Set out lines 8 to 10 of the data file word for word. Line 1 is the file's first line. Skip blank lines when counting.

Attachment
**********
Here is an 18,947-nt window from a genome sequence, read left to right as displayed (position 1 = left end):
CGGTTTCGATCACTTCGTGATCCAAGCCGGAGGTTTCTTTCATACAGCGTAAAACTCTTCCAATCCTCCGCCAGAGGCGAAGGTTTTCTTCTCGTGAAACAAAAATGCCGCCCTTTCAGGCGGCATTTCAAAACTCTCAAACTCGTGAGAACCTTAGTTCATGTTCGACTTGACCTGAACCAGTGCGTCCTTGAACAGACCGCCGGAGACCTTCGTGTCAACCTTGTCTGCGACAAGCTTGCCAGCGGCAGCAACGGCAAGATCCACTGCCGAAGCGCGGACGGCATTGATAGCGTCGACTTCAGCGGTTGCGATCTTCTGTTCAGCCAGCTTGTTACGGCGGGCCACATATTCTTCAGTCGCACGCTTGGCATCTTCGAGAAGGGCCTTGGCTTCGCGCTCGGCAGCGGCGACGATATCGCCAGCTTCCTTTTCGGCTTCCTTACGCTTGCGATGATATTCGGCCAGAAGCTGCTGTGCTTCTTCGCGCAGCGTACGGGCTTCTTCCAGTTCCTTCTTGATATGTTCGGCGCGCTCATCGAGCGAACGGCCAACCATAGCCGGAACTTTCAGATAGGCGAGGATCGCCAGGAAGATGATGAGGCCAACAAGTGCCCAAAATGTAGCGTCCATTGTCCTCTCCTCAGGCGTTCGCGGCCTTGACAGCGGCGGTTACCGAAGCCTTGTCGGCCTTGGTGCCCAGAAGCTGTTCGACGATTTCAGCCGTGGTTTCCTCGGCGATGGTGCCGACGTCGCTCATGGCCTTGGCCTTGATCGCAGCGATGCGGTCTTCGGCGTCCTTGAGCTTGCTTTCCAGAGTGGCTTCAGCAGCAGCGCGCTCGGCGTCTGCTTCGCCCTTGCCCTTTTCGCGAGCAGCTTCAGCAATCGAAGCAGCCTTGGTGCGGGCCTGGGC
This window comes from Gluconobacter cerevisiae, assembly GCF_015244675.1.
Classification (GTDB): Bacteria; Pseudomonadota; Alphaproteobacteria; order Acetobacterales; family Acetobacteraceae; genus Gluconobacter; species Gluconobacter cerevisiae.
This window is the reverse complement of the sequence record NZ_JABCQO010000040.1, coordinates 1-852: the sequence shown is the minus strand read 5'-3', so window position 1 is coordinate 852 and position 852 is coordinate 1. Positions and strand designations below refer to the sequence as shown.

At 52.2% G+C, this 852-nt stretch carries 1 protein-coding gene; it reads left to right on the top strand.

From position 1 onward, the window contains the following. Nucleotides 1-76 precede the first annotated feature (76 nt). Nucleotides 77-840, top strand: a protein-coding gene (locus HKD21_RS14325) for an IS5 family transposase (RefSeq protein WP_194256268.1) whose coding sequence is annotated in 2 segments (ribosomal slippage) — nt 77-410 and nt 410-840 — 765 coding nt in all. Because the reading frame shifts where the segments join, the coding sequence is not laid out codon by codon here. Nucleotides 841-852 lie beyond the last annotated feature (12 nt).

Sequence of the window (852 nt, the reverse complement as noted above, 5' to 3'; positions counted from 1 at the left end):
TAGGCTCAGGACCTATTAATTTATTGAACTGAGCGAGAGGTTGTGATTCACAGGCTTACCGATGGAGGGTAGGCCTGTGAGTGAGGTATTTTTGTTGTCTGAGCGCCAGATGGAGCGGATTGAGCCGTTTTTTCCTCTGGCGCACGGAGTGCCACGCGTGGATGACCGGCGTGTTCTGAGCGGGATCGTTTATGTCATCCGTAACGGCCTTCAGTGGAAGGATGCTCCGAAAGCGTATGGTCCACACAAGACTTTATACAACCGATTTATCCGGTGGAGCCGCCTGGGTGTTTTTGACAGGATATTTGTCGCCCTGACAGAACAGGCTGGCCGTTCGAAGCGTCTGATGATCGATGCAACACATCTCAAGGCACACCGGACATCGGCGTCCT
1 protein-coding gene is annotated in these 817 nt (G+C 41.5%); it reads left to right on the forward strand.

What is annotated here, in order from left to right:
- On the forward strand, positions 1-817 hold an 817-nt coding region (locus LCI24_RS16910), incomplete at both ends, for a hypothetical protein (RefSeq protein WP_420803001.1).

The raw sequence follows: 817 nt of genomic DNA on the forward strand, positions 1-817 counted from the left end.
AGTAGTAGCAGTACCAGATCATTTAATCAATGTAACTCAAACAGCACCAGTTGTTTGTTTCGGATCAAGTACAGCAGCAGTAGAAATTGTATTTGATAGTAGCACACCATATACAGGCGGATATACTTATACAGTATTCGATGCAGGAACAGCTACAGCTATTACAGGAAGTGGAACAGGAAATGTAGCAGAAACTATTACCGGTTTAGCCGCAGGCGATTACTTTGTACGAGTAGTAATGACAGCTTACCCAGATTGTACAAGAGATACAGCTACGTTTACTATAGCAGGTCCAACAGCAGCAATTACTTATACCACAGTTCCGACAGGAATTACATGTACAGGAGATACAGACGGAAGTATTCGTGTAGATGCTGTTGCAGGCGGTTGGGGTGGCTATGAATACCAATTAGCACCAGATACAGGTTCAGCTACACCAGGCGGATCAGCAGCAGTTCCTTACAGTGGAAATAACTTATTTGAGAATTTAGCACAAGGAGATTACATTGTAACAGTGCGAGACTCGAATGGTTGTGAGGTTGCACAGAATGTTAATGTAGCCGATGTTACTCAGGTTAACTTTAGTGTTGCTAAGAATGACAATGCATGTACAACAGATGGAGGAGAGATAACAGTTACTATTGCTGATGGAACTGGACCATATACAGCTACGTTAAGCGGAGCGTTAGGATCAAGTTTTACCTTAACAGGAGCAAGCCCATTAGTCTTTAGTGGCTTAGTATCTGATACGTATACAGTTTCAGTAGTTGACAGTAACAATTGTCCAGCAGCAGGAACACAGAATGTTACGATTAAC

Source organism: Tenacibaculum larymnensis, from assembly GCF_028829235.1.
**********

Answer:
Sequence of the window (852 nt, the reverse complement as noted above, 5' to 3'; positions counted from 1 at the left end):
TAGGCTCAGGACCTATTAATTTATTGAACTGAGCGAGAGGTTGTGATTCACAGGCTTACCGATGGAGGGTAGGCCTGTGAGTGAGGTATTTTTGTTGTCTGAGCGCCAGATGGAGCGGATTGAGCCGTTTTTTCCTCTGGCGCACGGAGTGCCACGCGTGGATGACCGGCGTGTTCTGAGCGGGATCGTTTATGTCATCCGTAACGGCCTTCAGTGGAAGGATGCTCCGAAAGCGTATGGTCCACACAAGACTTTATACAACCGATTTATCCGGTGGAGCCGCCTGGGTGTTTTTGACAGGATATTTGTCGCCCTGACAGAACAGGCTGGCCGTTCGAAGCGTCTGATGATCGATGCAACACATCTCAAGGCACACCGGACATCGGCGTCCT
1 protein-coding gene is annotated in these 817 nt (G+C 41.5%); it reads left to right on the forward strand.